Facts about sickle cell anemia

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sickle cell• September is sickle cell anemia awareness month.
• It has been commemorated since 1983.
• Sickle cell anemia is a genetic disorder where one’s red blood cells are shaped like sickles, C-shaped.
• It affects people whose parents are both carriers.
• Approximately, 300,000 children are born each year with the condition globally.
• Of this, it is estimated that 50–80 per cent of them die before adulthood.
• The condition causes the red blood cells to be hard and sticky thereby limiting hence limiting oxygen supply in the body.

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• Due to this, their red blood cells live for only 20 days compared to those without the condition, which live for 120 days.
• People with condition usually drink a lot of water so as to enable the flow and viscosity of blood.
• They are required to visit the hospital regularly for checkups.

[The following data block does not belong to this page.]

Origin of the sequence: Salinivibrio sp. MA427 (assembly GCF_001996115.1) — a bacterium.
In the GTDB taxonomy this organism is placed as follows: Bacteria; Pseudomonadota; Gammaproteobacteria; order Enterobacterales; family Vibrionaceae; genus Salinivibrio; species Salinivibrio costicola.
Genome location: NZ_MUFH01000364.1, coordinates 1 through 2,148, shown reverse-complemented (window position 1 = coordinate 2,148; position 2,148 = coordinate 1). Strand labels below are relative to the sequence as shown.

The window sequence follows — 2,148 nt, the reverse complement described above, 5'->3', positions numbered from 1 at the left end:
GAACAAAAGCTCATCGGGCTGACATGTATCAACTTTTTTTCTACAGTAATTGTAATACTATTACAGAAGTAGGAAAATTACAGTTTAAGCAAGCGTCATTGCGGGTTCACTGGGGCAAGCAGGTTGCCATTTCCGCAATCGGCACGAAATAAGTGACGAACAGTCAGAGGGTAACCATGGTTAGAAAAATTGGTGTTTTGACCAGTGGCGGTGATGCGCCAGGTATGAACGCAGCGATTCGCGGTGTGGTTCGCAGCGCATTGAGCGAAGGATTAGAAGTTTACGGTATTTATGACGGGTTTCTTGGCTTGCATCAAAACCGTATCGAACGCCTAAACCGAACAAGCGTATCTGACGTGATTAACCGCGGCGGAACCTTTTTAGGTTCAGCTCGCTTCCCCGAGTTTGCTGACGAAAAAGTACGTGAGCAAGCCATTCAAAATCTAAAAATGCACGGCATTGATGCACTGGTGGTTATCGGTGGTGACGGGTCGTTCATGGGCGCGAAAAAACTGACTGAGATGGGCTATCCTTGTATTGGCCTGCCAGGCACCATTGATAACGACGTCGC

• Its symptoms include paleness o the skin and nails, regular anemia, yellow eyes (the sclera is yellow instead of white), one is prone to infections, unexplainable pain caused due to lack of oxygen tissue, delayed growth and development in children and swelling of hands and feet.
• Sickle cell anemia can lead to a stroke, organ damage (spleen, liver or kidney), poor vision, impotence, ulcers and hypertension among others caused due to the restriction of blood low in the body.
• It is not curable but there is medication that helps with the condition and to manage the pain.
• The life expectancy of some with the condition in Kenya is 45 years old.
• Sickle anemia patients are required to maintain a balanced diet.
• Each year, on June 19 the world commemorates the sickle cell anemia day in an effort to raise public awareness and understanding of the condition.
• It was adopted in December 2008 by the UN General Assembly following discussions on how to increase public knowledge of the disease.

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